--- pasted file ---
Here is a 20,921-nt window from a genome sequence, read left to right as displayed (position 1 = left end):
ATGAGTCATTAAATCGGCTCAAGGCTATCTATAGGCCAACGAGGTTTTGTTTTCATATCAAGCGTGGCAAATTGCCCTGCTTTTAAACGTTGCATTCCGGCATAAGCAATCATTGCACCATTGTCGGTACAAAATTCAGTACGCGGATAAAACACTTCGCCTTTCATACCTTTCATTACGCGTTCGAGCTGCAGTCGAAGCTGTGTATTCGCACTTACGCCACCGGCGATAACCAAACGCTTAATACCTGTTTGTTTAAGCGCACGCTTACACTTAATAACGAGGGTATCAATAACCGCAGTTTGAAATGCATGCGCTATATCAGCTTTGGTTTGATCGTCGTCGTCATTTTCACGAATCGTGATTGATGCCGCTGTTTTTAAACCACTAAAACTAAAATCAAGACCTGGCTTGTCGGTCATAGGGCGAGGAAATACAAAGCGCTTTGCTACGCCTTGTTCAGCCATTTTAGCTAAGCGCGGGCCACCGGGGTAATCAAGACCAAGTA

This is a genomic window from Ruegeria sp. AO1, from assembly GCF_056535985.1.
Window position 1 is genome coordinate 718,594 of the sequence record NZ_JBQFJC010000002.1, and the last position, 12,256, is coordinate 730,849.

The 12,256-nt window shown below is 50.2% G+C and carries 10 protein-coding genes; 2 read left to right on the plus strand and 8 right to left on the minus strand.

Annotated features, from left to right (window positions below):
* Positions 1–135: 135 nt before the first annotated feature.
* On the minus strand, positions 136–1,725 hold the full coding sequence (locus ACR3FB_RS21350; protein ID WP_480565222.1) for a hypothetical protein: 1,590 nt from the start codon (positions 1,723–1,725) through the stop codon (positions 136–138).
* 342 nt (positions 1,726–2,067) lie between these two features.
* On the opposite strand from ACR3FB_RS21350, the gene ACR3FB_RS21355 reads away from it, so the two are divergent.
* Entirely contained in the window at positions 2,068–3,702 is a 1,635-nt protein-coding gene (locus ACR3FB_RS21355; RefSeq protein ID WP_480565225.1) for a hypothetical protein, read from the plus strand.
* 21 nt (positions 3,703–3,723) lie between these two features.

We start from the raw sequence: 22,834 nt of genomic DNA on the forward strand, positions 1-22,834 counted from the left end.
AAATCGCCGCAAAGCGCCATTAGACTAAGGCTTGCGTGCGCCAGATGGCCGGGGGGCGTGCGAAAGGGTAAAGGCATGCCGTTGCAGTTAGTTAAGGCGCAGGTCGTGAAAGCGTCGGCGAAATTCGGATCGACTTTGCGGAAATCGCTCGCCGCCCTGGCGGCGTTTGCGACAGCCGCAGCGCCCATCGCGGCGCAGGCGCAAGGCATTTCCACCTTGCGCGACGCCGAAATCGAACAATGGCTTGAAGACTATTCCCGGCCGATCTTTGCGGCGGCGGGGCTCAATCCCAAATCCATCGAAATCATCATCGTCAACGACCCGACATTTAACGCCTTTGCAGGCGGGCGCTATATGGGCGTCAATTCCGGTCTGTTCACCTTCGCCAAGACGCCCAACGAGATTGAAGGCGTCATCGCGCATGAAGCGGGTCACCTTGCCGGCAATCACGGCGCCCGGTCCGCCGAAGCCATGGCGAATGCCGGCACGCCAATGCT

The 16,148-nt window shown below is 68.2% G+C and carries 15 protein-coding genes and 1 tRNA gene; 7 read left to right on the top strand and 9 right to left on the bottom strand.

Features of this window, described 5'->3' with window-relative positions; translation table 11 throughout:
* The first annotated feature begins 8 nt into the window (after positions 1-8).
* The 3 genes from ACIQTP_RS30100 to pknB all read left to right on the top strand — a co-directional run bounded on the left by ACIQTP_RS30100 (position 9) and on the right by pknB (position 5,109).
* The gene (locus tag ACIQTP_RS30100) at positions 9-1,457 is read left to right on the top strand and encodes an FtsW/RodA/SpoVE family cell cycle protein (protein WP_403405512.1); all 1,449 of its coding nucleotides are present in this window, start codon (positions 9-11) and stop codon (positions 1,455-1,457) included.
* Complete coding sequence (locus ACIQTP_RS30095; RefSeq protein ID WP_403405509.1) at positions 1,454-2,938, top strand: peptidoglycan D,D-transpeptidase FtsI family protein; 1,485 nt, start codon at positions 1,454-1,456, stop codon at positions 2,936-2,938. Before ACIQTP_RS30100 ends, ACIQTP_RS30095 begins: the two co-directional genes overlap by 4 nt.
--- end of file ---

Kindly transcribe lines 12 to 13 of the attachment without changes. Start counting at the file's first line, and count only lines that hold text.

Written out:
* 21 nt (positions 3,703–3,723) lie between these two features.

We start from the raw sequence: 22,834 nt of genomic DNA on the forward strand, positions 1-22,834 counted from the left end.